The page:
Singapore to host new ASEAN Academy on responsible investing in food, agriculture, and forestry

  • Grow Asia has partnered with NTU Singapore to launch a new certified training course on responsible investing.

  • With US$205 billion in untapped investment opportunities across Southeast Asia[1], the ASEAN Academy on Responsible Investing equips professionals with the skills to execute sustainable investments in the food, agricultural, and forestry sectors.

  • The programme is hosted by the Singapore Agri-Food Innovation Lab (SAIL) – a collaboration between NTU Singapore and Enterprise Singapore.

  • Watch the program trailer here.

Photo: Grow Asia

The four-month pilot program equips professionals across the food, agriculture, and forestry sectors with the skills to design and implement more responsible and sustainable investments.

The course is delivered by Grow Asia and hosted by the Nanyang Business School at Nanyang Technological University, Singapore (NTU Singapore), and the Singapore Agri-Food Innovation Lab (SAIL) – a collaboration between NTU and Enterprise Singapore to drive innovation and collaboration among companies in the agri-food sector and accelerate developments from the lab to market.

The programme consists of in-person workshops and e-learning modules specifically tailored for the ASEAN context. It’s an ideal entry point for professionals working in both private and public sectors, as well as start-ups, non-profits, and civil society organizations in the region.

A study by the global consulting firm, Bain and Co., highlights that there is an untapped US$205 billion in annual investment opportunities across Southeast Asia’s food, agriculture, and forestry sector. To cater to this growing demand, the ASEAN Academy on Responsible Investing provides practitioners with the skills they need to make investments that generate not only financial returns, but also environmental, social, and governance outcomes.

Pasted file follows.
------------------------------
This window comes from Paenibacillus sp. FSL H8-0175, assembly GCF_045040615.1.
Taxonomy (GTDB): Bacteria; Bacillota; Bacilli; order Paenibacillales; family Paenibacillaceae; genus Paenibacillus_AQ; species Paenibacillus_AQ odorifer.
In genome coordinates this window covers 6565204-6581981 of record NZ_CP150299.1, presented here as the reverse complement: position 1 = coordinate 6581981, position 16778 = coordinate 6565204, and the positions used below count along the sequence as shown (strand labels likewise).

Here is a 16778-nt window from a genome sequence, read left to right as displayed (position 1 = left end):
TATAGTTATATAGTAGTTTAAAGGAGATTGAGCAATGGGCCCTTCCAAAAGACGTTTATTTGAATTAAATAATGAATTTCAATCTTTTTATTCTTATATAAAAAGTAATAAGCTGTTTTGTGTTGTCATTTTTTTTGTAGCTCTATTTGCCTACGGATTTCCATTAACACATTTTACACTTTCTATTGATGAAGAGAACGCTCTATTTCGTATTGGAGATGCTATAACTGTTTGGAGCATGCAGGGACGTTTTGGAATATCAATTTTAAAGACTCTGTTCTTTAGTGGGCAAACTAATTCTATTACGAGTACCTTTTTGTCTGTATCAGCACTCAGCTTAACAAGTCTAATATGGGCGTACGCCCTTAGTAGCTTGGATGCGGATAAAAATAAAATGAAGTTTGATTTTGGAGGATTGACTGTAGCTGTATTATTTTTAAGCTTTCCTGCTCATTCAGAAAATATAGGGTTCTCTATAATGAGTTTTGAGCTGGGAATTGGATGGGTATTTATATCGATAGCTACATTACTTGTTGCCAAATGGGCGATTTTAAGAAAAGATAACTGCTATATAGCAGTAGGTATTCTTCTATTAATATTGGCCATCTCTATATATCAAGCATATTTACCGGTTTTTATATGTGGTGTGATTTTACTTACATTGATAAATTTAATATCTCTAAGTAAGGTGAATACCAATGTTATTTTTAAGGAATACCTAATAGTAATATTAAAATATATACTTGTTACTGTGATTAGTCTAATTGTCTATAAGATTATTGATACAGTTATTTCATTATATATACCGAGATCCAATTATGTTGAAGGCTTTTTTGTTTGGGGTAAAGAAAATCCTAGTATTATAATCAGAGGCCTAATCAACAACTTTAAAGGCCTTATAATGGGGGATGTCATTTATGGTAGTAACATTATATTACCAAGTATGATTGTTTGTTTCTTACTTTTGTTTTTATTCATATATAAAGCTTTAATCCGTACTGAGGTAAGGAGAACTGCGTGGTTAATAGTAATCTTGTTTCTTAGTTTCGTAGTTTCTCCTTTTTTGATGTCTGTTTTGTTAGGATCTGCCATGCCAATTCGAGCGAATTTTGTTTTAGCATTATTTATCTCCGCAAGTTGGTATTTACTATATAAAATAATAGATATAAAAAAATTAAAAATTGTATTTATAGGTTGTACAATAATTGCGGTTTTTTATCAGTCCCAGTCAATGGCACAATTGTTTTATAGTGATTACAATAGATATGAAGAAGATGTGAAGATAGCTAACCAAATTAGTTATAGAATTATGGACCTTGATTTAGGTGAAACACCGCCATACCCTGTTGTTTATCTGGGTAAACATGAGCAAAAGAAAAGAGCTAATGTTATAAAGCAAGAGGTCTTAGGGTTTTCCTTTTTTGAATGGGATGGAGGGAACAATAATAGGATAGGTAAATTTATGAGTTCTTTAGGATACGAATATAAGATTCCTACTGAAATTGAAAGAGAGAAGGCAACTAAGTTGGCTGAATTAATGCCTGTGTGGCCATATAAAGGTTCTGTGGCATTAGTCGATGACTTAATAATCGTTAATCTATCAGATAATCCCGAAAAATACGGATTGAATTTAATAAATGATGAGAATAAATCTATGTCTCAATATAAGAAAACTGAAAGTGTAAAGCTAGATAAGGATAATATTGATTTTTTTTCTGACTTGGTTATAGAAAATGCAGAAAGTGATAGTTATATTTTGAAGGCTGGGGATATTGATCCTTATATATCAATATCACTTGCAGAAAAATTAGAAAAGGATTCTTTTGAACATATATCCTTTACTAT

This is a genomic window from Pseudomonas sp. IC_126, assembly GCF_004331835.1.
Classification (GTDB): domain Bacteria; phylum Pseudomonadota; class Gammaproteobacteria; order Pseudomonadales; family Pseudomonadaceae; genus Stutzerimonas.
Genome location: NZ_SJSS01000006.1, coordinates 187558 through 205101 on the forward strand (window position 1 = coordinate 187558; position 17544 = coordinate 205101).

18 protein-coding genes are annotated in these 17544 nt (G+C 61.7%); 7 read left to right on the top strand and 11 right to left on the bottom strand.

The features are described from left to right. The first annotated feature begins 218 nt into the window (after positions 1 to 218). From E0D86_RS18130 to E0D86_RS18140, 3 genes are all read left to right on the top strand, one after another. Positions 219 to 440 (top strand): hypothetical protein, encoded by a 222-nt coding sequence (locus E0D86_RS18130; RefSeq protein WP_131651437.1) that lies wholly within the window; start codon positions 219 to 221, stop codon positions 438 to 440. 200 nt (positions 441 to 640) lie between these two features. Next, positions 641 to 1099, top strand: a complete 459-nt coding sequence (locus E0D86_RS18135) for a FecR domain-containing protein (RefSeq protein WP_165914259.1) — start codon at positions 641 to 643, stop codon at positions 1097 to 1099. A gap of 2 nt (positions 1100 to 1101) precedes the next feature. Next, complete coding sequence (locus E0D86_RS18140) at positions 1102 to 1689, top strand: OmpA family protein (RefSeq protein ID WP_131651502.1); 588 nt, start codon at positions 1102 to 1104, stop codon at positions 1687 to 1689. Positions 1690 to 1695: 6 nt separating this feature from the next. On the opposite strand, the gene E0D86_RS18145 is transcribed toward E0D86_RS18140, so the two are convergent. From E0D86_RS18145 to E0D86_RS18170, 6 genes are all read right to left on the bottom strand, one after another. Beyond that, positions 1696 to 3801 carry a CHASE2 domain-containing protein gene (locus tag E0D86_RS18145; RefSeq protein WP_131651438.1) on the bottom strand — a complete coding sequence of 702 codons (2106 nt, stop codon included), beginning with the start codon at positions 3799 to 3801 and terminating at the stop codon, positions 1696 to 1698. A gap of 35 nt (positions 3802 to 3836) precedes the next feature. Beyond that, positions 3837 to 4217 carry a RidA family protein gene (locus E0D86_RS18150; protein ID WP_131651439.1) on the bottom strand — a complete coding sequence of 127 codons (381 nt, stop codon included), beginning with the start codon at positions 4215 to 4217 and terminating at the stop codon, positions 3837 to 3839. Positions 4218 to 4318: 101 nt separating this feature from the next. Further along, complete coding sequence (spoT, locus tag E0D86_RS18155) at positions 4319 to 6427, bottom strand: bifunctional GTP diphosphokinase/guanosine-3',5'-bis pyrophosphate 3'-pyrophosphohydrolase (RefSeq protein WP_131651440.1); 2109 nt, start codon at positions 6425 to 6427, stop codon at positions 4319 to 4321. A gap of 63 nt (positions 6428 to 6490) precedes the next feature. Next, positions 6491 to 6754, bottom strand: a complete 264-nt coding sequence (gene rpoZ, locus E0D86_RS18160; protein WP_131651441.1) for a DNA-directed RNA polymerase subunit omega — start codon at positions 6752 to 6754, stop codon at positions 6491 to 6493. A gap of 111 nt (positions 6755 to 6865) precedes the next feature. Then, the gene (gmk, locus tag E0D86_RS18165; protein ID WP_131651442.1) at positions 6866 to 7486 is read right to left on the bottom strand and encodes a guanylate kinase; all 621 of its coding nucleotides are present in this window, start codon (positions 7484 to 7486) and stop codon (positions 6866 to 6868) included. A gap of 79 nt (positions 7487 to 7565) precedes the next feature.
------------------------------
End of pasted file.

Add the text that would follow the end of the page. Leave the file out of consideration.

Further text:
“Beverley Postma, Executive Director, Grow Asia, said, “We are honoured to partner with NTU on this ground-breaking Academy. Grow Asia’s mission is to break down silos that exist between the public and private sectors by identifying solutions that are urgently required to transform food systems and generate positive social, environmental, and financial returns. Education is a vital tool to lead such large-scale change. By addressing the skills gaps that exist in the ASEAN investment landscape, this exciting new programme equips professionals in the food and agricultural sector with the knowledge they need to accelerate investment for food systems transformation.”

The program covers in-depth knowledge of responsible practices in the food, agriculture, and forestry sectors and is built upon the 10 ASEAN Guidelines on Promoting Responsible Investment in Food, Agriculture and Forestry. Participants are supported by expert trainers and can apply their learning to real-world projects. The training also offers region-wide and in-person networking opportunities for like-minded professionals, allowing them to collectively brainstorm solutions for investment challenges.

“Professor Boh Wai Fong, Deputy Dean, NBS and co-Director, SAIL, said, “NTU’s innovation in the agri-food tech space has led to the setting up of the Singapore Agri-Food Innovation Lab (SAIL) in 2021. Riding on this momentum, the new training programme under Grow Asia’ new ASEAN Academy will be supported by NTU’s experts to provide a high quality and effective platform for professionals to learn. Through the programme, we hope the participants can go on to pursue successful sustainable investments in regional agrifood, facilitating economic growth for the sector. This is in line with the NTU Sustainability Manifesto, which aims to propel the University’s wide-ranging efforts in sustainability over the next 15 years and solidify its position as a leader in sustainability.”

The initiative is supported by the Government of Japan through the Japan-ASEAN Integration Fund (JAIF) and the Swiss Agency for Development and Cooperation (SDC).

This article was originally published by Grow Asia